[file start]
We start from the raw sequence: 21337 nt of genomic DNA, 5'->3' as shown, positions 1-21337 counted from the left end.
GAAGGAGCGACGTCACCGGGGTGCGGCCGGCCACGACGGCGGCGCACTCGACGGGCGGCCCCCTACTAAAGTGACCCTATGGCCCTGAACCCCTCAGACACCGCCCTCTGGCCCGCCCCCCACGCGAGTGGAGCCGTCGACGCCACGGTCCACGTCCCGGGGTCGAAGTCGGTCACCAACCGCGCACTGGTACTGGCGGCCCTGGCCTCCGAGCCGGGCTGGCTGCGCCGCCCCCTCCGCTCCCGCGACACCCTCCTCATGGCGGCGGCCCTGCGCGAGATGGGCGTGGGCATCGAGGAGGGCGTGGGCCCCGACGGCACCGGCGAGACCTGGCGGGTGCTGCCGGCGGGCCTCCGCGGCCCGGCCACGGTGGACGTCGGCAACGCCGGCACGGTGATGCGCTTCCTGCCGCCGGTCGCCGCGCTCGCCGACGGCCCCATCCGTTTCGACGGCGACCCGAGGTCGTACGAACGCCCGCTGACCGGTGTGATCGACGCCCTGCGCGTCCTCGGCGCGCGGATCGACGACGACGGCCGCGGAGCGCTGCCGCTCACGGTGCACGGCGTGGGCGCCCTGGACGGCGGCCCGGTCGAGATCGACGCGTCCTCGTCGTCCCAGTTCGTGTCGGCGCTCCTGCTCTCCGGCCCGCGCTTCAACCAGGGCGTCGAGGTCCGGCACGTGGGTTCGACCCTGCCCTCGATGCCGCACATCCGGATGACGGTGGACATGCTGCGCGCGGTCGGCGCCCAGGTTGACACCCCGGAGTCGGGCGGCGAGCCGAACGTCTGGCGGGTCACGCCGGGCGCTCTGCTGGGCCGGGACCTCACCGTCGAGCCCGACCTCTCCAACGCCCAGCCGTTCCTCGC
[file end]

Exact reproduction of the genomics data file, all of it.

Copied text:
We start from the raw sequence: 21337 nt of genomic DNA, 5'->3' as shown, positions 1-21337 counted from the left end.
GAAGGAGCGACGTCACCGGGGTGCGGCCGGCCACGACGGCGGCGCACTCGACGGGCGGCCCCCTACTAAAGTGACCCTATGGCCCTGAACCCCTCAGACACCGCCCTCTGGCCCGCCCCCCACGCGAGTGGAGCCGTCGACGCCACGGTCCACGTCCCGGGGTCGAAGTCGGTCACCAACCGCGCACTGGTACTGGCGGCCCTGGCCTCCGAGCCGGGCTGGCTGCGCCGCCCCCTCCGCTCCCGCGACACCCTCCTCATGGCGGCGGCCCTGCGCGAGATGGGCGTGGGCATCGAGGAGGGCGTGGGCCCCGACGGCACCGGCGAGACCTGGCGGGTGCTGCCGGCGGGCCTCCGCGGCCCGGCCACGGTGGACGTCGGCAACGCCGGCACGGTGATGCGCTTCCTGCCGCCGGTCGCCGCGCTCGCCGACGGCCCCATCCGTTTCGACGGCGACCCGAGGTCGTACGAACGCCCGCTGACCGGTGTGATCGACGCCCTGCGCGTCCTCGGCGCGCGGATCGACGACGACGGCCGCGGAGCGCTGCCGCTCACGGTGCACGGCGTGGGCGCCCTGGACGGCGGCCCGGTCGAGATCGACGCGTCCTCGTCGTCCCAGTTCGTGTCGGCGCTCCTGCTCTCCGGCCCGCGCTTCAACCAGGGCGTCGAGGTCCGGCACGTGGGTTCGACCCTGCCCTCGATGCCGCACATCCGGATGACGGTGGACATGCTGCGCGCGGTCGGCGCCCAGGTTGACACCCCGGAGTCGGGCGGCGAGCCGAACGTCTGGCGGGTCACGCCGGGCGCTCTGCTGGGCCGGGACCTCACCGTCGAGCCCGACCTCTCCAACGCCCAGCCGTTCCTCGC